Posted: Tuesday, November 13, 2012 10:51 AM
By TIM HEARDEN
SEBASTOPOL, Calif. -- A coalition of university and other groups is urging California water planners to consider innovative alternatives for water storage as the state's population and demand continue to grow.
The California Roundtable on Water and Food Supply, which includes such organizations as the California Water Institute and Trout Unlimited, is floating such ideas as on-farm ponds to bolster supplies.
The ponds would give growers a reliable water supply as more move away from flood irrigation in favor of precision drip systems, said Sarge Green, the project director for the Water Institute at California State University-Fresno.
The groups say they don't want to downplay the need for more traditional storage, but they want planners to expand the way they think about storage to include a broader range of retention mechanisms.
"It is really about a communication strategy that offers, in a way that makes sense, a lot more opportunities for people," Green said. "Frankly, I think it's about developing a menu of things that can be done, then finding out a way to finance it."
The coalition outlined some ideas in a report, "From Storage to Retention: Expanding California's Options for Meeting its Water Needs," which was unveiled Nov. 13.
Green said the roundtable "does not have a specific legislative agenda," although some of its ideas could be included in the next water bond measure. Private investors could also help with funding, he said.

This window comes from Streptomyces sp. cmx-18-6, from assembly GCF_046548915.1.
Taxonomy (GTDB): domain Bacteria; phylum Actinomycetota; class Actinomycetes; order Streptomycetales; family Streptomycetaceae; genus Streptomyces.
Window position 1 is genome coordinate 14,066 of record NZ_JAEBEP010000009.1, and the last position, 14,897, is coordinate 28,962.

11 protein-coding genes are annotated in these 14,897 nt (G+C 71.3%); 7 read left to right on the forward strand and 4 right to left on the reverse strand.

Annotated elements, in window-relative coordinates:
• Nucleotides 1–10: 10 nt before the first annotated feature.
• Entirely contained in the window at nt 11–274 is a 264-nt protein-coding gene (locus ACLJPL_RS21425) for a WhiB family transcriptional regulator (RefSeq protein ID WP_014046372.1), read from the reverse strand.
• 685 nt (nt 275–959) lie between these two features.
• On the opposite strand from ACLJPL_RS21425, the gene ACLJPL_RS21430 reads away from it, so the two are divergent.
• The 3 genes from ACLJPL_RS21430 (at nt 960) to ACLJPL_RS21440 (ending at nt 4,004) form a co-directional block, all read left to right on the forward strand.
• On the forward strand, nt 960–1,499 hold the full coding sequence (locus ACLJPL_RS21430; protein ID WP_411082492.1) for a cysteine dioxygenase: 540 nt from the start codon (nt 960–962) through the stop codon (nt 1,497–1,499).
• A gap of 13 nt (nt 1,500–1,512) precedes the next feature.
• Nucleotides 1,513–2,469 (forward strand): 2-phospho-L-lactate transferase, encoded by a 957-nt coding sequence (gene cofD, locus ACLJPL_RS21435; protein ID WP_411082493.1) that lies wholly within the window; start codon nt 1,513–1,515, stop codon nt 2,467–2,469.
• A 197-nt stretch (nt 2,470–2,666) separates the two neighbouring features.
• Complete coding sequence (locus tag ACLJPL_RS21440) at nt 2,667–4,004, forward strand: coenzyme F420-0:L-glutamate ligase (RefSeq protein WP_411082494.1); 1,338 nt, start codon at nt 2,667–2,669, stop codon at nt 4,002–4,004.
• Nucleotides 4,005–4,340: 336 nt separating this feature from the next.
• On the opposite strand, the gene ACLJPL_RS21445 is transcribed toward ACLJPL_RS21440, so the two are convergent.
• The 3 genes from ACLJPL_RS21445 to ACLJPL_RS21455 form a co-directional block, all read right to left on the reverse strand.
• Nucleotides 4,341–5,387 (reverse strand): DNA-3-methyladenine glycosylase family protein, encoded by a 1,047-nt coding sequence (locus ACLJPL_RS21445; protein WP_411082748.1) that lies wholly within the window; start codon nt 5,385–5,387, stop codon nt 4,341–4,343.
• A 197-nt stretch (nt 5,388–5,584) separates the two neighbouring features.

Among the panel's suggestions is to better manage soil in mountain meadows to create a "sponge effect" that reduces water loss from runoff, Green said.
As for on-farm ponds, growers who've converted to drip irrigation could find them valuable, he said.
"A lot of irrigation systems are still somewhat hamstrung by the fact that they have to deliver on a rotation to some people in their district because the water only runs from April to July, or whatever the time may be," Green said.
"Instead of waiting to turn the drip system on when the ditch is full, (a farmer) could fill the pond up more sparingly or based on the demand of the crop ... then hook the drip system into the well or storage pond," he said. "The goal is to dose the crop with just the water that it needs, not flood the crop with water."
California Roundtable on Water and Food Supply: http://aginnovations.org/roundtables/crwfs/
From Storage to Retention: Expanding California's Options for Meeting Its Water Needs: http://aginnovations.org/articles/view/storage/